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Matthew in Portsmouth
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Matthew in Portsmouth

My problem with this tail light, like quite a lot of tail lights, is that it is designed to attach to the seat post. That’s all well and good, however, on the back of my road bike I have a luggage rack, and unless I am out for a two-hour leisure ride, I will have a bag on my rack that will obscure the light. I have had several tail lights that attach to the back of the rack, and have had them come off and smash when hitting one of the many, many bumps in Portland’s multi-user paths.

What would be really nice is a tail light that can stand up to the MUP’s bumps and ridges that attaches to the back of a luggage rack. In my dreams I would like a functioning brake light and turn signals that are highly visible to other road users and easy to use.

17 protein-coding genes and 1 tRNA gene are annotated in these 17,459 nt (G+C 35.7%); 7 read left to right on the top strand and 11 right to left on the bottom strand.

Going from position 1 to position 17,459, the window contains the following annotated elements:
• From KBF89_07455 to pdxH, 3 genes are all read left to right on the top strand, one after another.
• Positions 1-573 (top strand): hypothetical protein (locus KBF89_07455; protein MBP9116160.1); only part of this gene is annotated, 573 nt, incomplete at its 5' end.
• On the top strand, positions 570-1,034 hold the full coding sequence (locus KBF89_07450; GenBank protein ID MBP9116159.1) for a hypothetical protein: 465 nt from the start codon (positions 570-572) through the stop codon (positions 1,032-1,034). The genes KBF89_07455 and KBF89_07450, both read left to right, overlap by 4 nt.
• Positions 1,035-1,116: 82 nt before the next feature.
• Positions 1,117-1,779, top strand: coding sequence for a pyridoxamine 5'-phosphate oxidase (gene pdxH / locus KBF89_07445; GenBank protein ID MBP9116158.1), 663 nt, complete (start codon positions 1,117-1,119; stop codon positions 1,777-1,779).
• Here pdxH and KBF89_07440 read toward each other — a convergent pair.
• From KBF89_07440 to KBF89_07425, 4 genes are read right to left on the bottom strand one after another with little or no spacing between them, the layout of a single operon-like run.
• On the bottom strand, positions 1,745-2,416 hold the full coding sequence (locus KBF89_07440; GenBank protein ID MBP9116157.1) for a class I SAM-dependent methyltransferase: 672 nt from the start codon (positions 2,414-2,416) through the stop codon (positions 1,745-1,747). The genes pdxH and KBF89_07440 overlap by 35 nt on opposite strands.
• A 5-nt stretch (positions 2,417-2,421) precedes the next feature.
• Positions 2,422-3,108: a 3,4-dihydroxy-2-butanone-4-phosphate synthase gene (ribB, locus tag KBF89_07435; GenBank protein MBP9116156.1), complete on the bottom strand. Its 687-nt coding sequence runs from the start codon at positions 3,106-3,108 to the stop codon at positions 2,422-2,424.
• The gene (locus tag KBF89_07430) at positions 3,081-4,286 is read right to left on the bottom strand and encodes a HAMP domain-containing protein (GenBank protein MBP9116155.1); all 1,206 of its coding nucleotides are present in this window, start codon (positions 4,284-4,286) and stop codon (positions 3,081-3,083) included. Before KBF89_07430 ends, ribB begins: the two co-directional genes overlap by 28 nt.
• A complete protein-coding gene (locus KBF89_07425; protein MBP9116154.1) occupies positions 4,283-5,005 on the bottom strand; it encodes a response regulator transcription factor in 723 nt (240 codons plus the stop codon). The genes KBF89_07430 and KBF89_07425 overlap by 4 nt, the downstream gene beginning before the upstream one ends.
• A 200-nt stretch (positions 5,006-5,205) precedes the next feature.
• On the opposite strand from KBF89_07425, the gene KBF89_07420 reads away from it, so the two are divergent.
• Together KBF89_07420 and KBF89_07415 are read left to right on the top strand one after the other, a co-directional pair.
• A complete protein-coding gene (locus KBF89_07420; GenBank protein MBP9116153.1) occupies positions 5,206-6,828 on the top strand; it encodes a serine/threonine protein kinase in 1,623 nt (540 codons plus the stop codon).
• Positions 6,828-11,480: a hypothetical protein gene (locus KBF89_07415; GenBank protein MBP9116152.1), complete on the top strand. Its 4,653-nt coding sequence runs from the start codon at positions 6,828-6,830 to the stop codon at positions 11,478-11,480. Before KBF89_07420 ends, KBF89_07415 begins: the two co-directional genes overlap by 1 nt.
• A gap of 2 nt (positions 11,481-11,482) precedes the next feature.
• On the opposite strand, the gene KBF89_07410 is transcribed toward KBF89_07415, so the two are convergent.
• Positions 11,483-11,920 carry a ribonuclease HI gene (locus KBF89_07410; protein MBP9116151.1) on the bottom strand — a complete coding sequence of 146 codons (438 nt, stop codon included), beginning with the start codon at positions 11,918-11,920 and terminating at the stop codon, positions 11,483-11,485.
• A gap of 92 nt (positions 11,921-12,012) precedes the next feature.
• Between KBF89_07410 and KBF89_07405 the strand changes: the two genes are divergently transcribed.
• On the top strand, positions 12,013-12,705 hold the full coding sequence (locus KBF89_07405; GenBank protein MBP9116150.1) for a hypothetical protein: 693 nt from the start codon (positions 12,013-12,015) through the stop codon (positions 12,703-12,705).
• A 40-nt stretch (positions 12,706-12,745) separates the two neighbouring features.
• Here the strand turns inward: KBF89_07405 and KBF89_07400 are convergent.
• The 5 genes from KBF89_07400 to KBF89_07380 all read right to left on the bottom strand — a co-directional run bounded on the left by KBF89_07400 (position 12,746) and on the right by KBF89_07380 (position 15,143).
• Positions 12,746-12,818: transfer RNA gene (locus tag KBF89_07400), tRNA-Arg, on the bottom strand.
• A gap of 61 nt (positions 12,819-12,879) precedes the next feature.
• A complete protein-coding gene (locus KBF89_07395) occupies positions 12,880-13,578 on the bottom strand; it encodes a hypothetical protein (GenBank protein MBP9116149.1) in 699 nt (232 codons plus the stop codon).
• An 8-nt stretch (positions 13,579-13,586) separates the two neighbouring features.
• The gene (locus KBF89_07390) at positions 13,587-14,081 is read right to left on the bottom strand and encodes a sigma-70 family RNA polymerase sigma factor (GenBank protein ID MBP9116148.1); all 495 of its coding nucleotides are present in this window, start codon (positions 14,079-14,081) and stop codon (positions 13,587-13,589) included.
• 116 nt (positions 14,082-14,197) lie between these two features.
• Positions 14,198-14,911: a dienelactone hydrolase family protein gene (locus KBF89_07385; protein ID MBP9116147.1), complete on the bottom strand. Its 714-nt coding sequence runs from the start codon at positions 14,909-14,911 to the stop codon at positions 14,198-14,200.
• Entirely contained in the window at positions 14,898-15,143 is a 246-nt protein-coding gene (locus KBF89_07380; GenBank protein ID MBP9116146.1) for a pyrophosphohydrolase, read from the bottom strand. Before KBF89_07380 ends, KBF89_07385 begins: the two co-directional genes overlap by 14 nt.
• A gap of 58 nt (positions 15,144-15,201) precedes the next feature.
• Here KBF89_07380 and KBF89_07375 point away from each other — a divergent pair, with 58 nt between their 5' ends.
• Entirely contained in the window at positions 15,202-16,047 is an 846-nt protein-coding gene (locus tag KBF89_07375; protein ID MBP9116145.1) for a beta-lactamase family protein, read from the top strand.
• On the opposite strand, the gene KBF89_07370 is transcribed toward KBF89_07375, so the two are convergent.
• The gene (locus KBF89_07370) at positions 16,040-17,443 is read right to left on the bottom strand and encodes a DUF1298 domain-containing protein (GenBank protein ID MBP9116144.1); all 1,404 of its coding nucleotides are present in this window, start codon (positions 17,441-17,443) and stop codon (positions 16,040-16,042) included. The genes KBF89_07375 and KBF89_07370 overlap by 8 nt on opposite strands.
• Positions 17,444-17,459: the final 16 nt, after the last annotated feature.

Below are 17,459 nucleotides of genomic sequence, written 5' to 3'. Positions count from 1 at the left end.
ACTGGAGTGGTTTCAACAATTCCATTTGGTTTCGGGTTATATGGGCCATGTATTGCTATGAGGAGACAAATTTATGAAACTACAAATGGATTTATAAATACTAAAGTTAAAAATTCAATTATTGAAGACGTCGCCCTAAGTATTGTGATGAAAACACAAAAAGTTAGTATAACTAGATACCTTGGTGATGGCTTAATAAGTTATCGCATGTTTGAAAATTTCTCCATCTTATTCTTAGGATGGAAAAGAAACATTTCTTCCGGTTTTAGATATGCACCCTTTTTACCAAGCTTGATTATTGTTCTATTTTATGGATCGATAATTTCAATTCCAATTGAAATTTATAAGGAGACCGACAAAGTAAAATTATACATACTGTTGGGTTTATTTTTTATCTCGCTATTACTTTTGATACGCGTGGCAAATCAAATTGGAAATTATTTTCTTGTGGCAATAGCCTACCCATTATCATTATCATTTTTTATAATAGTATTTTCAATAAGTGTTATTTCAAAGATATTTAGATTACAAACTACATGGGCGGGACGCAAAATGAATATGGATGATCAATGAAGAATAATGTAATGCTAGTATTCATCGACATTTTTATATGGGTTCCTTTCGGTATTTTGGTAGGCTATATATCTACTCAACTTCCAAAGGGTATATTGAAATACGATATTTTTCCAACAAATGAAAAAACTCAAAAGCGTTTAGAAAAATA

K'Tesh
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K'Tesh

Ok… found PDW’s youtube presentation of it…

https://www.youtube.com/watch?time_continue=80&v=B9jOQhAAGYM

I see it comes with a seat stay bracket. However my rack and pannier bags prevent that location for my bike. I need something that clicks into my tail light mount.

https://ridepdw.com/collections/lights/products/tail-light-rack-bracket?variant=24830355649

I called them, and was told that there is an adapter, but it’s not included in the stock.

Now I just need to get the scratch together to score one.

Pat Lowell
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Pat Lowell

My Cygolite Hotshot has a rack mount that works great.

Pat Lowell
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Pat Lowell
Will
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Will

I have a PDW Danger Zone on my bike rack and it’s great. Their lights last way longer than all others I’ve tried (still on my first set after years of daily use). Highly recommended.

Glenn
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Glenn

is it fully recyclable/fixable/compostable? Or is it going to be just another electronic device in our landfill after it is broke/etc…

Todd Boulanger
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Todd Boulanger